In the olden days when a person died, they were put into a wooden coffin and buried in the ground. Now there are many different ways to inter someone.
Some have their bodies cremated, some have their cremains sent into space, some have cremains pressed into a diamond while others have their cremains pressed into a vinyl record. The newest way is to have one’s body buried in a living cocoon made of mushroom mycelium.
Bob Hendrikx of TU Delft, a company from the Netherlands, has created a living coffin called Loop which biodegrades in about a month to a month and one half and it degrades the body inside along with it rather than the ten to twenty years it takes a body to degrade in a traditional coffin.
Not only that, traditional coffins are usually buried in a vault which may never break down. After extensive research into materials and talking with funeral directors Hendrikx decided on mycelium as it is a natural substance that grows within the root structures of trees and plants.
It will eliminate toxins in the ground and make a perfect environment for feeding new plants.
According to their website, loop-of-life.com, mycelium is an underground network of mushrooms which converts organic materials into food for plants. It is the same network that produces fairy rings. The coffins are grown in a mold filled with wood chips.
It takes seven days to grow into a coffin after which it is dried. It will continue to grow once it is exposed to groundwater; become part of nature again and clean the soil around it including toxins of micro plastic and metals that are found in the modern human body.
Soon, there is an area ripe for new plants to grow. Some have shown concern that such a coffin wouldn’t be very strong but because of the way it is grown in wood chips and dried, it will easily support almost five hundred pounds.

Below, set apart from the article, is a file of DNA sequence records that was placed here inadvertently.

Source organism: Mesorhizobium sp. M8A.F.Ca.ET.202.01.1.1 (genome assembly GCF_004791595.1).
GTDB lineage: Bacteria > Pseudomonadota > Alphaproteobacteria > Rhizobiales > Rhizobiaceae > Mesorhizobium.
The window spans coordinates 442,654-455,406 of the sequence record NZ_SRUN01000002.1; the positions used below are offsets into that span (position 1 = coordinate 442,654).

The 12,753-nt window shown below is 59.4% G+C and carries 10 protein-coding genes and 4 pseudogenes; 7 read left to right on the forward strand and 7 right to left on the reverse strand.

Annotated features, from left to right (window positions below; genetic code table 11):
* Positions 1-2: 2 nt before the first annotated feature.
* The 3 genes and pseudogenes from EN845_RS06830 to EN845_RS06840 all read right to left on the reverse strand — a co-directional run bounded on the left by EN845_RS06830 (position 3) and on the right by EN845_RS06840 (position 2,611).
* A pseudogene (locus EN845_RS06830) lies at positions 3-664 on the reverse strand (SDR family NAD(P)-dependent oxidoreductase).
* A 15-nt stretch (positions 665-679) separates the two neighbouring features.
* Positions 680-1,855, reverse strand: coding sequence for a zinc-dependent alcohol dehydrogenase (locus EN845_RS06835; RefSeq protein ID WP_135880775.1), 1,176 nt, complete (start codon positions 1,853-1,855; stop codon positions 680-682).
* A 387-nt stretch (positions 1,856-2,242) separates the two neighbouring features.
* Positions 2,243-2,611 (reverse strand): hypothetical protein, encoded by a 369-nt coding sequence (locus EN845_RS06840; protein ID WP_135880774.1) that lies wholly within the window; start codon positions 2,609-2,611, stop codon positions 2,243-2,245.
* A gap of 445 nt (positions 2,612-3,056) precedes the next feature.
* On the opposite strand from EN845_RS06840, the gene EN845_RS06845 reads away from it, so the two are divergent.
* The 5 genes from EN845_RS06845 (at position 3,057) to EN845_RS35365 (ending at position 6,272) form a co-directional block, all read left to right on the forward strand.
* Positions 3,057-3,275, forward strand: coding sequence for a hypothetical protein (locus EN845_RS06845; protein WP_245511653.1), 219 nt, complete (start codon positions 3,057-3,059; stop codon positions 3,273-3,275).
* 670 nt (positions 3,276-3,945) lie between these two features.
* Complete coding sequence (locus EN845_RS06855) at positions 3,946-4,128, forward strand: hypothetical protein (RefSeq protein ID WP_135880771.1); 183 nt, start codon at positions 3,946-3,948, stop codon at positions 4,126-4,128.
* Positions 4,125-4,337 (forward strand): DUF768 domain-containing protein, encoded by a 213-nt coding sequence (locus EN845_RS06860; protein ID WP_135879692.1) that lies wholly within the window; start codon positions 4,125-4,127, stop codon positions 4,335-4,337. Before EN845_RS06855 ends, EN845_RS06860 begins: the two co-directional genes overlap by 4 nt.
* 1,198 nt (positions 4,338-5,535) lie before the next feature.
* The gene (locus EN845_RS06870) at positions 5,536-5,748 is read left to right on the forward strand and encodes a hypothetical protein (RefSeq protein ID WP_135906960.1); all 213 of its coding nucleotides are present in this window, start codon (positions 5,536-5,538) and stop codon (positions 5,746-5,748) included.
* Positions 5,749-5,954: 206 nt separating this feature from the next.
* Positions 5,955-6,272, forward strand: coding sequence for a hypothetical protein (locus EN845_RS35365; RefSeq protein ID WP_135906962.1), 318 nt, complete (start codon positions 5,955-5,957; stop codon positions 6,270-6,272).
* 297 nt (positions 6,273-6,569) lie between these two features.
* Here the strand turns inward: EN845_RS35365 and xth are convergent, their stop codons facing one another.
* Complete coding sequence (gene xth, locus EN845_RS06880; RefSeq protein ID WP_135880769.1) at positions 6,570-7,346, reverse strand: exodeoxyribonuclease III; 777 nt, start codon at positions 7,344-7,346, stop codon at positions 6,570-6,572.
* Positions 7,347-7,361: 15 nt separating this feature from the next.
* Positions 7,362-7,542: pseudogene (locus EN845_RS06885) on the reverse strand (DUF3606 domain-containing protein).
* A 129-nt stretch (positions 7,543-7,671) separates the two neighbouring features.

While the coffin decomposes in four to six weeks the human body takes about three years in the Loop. There is a layer of soft moss in the Loop that contributes to decomposition of the body.
The Loop coffin is available in Europe and the United States for almost two thousand dollars without shipping costs and can be pre-ordered. The prices for traditional caskets run about the same unless one wants copper or mahogany which can run into as much as ten thousand dollars.
The first one hundred Loops are being grown now and can either be picked up in the Netherlands or at a satellite shop in California or they can be shipped.
It is also possible to buy a voucher which can be held onto until it is needed. The coffins can be stored as well. TU Delft has successfully stored one for six months and other products grown in the same manner have lasted well into four years in storage as long as the location is dry.
Unfortunately, many cemeteries in the United States require at least half of a vault in order to keep the grave from constantly sinking. Vaults are usually made of concrete but some are made from plastic or metal and claim to be waterproof but it’s hard to verify that.
They can cost between nine hundred dollars all the way up to fifteen thousand dollars. Whether or not the vault is required is up to each individual state as well as the owners of the cemetery. If placed in a full vault it would defeat the purpose of the Loop as it would not decompose.
Mycelium is now used for many purposes including packing materials to replace styrofoam, organic plastics, faux leather jackets, handbags, shoes and even artwork.
According to matmatch.com, a pavilion created in the Netherlands for Dutch Design Week used mycelium panels on a wood frame and sealed it with an organic solution originally created by the Incas.
Another Article From Us: Ice Age Mining Camp Found ‘frozen in time’ in Underwater Cave
One can buy their own DIY kit and grow their own materials from Ecovative Design based in Green Island, New York who has partnered with multi national companies such as Dell, Ikea and Biomason.